Some children eat everything without any problem. Others pick at things, sort them out, and refuse to eat. It is not necessarily a caprice or a phase of opposition. It is a transition period that does not predict the child’s future eating habits.
Half of the children between 2 and 6 years old go through a period of food neophobia, more or less long, during which the “I don’t like it” and the “it’s not good” are repeated at the table.
The child sorts foods, and the slightest piece of parsley or bacon on a potato can trigger a refusal to eat. How to best manage these reactions, which can be confusing for young parents? Here’s the lowdown.
Definition of food neophobia
Food neophobia is the fear of certain foods:
It often concerns new foods, but not always.
Sometimes a child refuses to eat foods that he or she already knows.
Children with food neophobia do not refuse to eat, and it is not anorexia. They select their foods, often prefer dense, high-energy foods, and refuse vegetables or mixed dishes.
Food neophobia, a normal phase
If you feel that your child is driving you crazy, think again:
This phase can be confusing for parents. It usually appears when food diversification is completed, and the people caring for your child assume that he or she can now eat everything without worrying.
However, neophobia is a normal phase, and it will pass; the child is not doing it “on purpose to annoy you”.
Understanding food neophobia
Nobody knows precisely why food neophobia affects some children and not others:
It seems that the most fearful children, or those who need the most security or reassurance, are more likely than others to suffer from it.
It is, in a way, the fear of the unknown that extends to food.
When the child is young, this phase can also coincide with the one during which adults constantly say “no” to the child who, at this age, has an immense need to explore and reacts by opposing and saying “no” in turn.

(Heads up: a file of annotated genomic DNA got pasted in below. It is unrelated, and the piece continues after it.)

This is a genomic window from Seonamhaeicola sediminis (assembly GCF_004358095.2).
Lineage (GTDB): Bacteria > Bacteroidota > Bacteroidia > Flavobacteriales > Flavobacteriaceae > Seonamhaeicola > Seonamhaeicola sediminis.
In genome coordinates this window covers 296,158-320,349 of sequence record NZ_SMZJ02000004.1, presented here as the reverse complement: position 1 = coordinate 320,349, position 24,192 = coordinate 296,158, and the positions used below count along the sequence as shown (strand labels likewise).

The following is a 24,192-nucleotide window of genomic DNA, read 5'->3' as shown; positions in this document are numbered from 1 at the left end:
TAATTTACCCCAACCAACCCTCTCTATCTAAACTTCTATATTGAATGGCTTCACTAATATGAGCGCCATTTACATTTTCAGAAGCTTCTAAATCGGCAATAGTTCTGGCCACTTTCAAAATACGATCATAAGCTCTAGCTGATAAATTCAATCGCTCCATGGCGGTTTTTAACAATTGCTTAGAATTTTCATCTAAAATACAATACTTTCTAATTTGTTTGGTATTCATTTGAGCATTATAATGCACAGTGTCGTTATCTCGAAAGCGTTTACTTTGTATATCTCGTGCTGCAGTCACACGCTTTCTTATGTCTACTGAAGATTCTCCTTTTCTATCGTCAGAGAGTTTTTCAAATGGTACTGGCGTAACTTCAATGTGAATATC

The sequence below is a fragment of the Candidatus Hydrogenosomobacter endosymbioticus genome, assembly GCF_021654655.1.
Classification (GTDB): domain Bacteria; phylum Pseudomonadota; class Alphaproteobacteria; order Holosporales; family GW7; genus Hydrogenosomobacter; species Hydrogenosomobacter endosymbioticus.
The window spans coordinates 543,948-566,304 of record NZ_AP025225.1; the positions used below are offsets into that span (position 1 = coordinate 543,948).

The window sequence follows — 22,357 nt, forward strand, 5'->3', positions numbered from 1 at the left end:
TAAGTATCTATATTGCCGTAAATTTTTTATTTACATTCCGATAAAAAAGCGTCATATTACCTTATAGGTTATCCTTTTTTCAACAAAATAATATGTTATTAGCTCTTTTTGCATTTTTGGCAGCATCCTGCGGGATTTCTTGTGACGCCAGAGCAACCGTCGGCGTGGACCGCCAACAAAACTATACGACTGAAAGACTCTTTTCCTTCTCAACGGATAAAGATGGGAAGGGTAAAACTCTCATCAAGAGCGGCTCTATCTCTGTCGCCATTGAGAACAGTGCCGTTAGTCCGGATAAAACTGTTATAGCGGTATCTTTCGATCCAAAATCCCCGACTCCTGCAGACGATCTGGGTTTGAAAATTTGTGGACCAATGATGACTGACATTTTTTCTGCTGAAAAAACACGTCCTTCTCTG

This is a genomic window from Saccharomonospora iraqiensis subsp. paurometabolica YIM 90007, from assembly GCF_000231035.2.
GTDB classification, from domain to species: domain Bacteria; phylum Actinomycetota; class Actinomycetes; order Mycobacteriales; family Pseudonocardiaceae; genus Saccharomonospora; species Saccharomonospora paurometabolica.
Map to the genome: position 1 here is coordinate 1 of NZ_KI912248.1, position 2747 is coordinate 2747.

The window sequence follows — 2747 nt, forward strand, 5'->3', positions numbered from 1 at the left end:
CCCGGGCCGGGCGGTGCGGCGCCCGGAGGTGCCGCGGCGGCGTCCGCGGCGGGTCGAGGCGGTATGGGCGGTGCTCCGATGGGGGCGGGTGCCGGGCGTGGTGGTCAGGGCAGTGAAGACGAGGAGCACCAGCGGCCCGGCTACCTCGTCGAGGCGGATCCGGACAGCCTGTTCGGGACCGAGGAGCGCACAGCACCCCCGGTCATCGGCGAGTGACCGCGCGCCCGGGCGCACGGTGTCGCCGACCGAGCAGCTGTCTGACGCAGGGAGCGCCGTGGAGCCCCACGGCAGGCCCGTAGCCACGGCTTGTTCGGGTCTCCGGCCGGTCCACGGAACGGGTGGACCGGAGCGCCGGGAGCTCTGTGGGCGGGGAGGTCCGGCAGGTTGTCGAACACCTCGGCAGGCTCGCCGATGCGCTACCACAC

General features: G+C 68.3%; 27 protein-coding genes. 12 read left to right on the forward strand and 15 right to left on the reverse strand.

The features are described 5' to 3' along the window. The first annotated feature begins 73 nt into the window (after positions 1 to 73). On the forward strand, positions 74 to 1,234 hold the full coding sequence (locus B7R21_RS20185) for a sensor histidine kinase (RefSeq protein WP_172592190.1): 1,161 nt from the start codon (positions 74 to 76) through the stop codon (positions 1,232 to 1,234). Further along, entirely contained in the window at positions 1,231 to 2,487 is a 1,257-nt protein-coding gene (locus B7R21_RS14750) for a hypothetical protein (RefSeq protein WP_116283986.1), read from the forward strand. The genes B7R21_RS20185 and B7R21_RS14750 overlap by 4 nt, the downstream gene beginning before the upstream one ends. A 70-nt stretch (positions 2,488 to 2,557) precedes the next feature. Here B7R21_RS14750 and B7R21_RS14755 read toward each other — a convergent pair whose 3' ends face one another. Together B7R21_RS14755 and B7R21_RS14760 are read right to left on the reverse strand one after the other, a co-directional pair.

What does food neophobia look like?
Children who suffer from food neophobia adopt certain attitudes to avoid eating:
They look at the food for a long time.
They talk a lot at the table.
They spend time smelling the food.
Slowly sort through everything on their plate
They chew the food and rearrange the presentation of the contents at length.
If they are willing to put food in their mouths:
They spend a lot of time chewing.
They seem to store food in their mouths like hamsters.
They seem to have a lot of trouble swallowing.
Sometimes they make balls with the food and may even spit it out.
Those who are fed with a spoon:
refuse to open their mouth;
push the spoon away or turn their head away ;
or even spit it out.
Keys to managing the phase of food neophobia
Managing food neophobia starts even before meals:
Prepare dishes without mixing foods: rice by itself, tomatoes by itself, fish by itself, cheese by itself, etc. This way, you give your child the choice to compose his or her own mixtures and seasonings.
Involve your child in meal preparation. This cheerful activity can greatly improve their food phobia by limiting their fear of foods they have seen, recognized, and perhaps tasted. And if the child tastes a lot during preparation time, accept that he may have eaten enough if he refuses to sit at the table. Eating in a different context can simplify things!
To avoid drama at the table, let your child help himself to what he likes and wants, even if he is small. He or she will feel like an author, responsible and not forced.
If your child likes cakes and you can prepare some at home, consider that if he eats them, and if, in addition, he agrees to eat fruit, he will have a more or less balanced meal (yes, yes! a starch and a fruit).
About balanced nutrition
Our society has a rigorous image of balanced eating and “acceptable” or unacceptable behavior. To avoid putting your child off, try, at least for a while, to be more flexible:
See, if you let your child, if he doesn’t balance his meals over several days. If one evening he eats only cakes, at snack time he eats fruit, and at noon he agrees to eat cherry tomatoes and small pieces of carrot, you don’t have to fight for his food balance.
Balance is achieved over several meals, even several days. Some children eat a lot of one food over several days. This may correspond to a particular need in their body (magnesium for chocolate, vitamin C for fruit, minerals for vegetables, etc.).